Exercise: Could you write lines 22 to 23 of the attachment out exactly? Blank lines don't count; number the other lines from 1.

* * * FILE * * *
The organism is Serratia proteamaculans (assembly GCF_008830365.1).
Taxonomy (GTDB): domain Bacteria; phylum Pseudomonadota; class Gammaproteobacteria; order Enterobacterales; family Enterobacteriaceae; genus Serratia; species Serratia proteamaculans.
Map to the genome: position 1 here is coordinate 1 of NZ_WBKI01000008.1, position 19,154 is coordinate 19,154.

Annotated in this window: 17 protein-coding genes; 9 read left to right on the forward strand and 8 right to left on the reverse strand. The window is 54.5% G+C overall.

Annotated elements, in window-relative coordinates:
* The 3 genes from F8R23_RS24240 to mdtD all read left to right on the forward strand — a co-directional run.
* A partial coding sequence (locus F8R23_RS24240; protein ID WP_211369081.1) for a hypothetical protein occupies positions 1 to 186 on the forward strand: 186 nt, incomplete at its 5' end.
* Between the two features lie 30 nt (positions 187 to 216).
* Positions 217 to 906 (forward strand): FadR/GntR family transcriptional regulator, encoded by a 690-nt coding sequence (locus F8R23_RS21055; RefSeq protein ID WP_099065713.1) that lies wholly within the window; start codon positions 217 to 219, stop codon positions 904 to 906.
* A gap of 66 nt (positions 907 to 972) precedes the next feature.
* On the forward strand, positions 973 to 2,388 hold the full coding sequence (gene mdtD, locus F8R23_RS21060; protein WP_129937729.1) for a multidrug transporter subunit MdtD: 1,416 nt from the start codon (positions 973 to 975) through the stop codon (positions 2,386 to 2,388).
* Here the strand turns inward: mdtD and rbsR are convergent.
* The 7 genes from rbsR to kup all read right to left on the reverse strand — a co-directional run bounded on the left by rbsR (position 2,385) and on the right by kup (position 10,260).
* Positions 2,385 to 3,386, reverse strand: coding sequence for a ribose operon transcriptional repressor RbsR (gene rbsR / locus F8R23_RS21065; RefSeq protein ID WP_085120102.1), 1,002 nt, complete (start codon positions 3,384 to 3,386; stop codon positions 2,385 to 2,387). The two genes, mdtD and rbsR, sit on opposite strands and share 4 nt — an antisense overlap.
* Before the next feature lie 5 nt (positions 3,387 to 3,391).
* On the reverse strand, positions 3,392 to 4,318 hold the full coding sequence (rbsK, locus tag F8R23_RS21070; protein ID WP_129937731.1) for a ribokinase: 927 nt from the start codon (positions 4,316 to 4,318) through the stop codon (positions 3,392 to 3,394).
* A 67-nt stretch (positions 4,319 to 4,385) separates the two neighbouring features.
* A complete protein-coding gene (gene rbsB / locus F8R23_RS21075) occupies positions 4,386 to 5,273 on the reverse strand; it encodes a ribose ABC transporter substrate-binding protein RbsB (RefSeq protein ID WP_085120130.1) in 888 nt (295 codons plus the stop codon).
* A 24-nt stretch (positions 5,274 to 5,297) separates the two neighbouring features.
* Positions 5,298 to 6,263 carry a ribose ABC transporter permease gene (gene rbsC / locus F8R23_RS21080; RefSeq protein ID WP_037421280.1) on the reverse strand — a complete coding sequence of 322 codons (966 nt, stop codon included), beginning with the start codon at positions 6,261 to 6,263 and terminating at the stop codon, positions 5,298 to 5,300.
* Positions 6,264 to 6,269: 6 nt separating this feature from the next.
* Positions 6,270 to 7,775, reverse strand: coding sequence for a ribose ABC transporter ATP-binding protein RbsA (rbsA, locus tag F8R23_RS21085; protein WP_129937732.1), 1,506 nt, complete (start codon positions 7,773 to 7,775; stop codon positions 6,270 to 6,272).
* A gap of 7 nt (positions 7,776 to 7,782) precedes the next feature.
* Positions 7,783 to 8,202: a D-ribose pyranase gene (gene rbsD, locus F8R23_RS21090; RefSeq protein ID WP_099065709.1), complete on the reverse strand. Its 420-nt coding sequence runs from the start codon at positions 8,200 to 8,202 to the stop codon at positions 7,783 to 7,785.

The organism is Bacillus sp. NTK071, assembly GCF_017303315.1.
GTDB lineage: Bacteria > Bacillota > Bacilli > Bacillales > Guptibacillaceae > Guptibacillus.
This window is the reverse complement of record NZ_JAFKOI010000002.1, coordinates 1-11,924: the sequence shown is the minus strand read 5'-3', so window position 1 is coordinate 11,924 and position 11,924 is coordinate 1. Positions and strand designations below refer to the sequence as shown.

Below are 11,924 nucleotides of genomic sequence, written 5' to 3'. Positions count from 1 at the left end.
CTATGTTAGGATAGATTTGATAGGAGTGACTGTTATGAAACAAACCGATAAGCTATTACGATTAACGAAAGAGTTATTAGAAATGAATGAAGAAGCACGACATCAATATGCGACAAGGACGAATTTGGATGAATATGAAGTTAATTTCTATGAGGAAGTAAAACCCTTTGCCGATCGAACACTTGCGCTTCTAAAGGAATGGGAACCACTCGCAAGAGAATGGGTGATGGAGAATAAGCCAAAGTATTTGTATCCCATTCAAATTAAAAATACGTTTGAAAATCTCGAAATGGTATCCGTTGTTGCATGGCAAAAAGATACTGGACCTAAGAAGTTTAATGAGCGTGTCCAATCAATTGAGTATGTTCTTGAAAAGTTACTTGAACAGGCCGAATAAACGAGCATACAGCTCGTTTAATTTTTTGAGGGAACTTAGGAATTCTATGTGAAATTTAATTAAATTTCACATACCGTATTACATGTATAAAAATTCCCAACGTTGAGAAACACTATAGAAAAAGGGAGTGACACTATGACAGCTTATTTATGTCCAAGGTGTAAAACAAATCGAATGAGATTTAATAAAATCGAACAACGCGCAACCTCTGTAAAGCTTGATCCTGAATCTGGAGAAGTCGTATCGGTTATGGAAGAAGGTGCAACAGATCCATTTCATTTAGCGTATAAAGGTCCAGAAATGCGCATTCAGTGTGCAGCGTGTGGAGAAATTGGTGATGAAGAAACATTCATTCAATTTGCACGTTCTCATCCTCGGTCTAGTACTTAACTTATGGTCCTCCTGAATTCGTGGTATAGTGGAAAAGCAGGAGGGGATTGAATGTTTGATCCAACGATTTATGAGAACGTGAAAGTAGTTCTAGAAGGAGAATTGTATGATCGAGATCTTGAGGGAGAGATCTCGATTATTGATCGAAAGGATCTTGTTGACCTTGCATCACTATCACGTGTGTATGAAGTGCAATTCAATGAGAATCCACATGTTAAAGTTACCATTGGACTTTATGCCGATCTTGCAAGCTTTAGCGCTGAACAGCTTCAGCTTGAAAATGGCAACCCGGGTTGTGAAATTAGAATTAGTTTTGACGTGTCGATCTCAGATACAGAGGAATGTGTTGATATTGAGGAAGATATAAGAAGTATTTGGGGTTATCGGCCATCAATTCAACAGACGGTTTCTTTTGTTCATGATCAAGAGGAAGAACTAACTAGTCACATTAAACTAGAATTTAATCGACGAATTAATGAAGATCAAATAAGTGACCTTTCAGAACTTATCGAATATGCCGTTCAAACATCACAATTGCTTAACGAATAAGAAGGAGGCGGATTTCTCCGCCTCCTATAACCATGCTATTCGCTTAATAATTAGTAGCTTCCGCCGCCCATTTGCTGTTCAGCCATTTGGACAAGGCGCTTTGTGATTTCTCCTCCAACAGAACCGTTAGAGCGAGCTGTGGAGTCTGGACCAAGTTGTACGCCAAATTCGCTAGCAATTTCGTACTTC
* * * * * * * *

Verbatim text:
* Positions 6,270 to 7,775, reverse strand: coding sequence for a ribose ABC transporter ATP-binding protein RbsA (rbsA, locus tag F8R23_RS21085; protein WP_129937732.1), 1,506 nt, complete (start codon positions 7,773 to 7,775; stop codon positions 6,270 to 6,272).
* A gap of 7 nt (positions 7,776 to 7,782) precedes the next feature.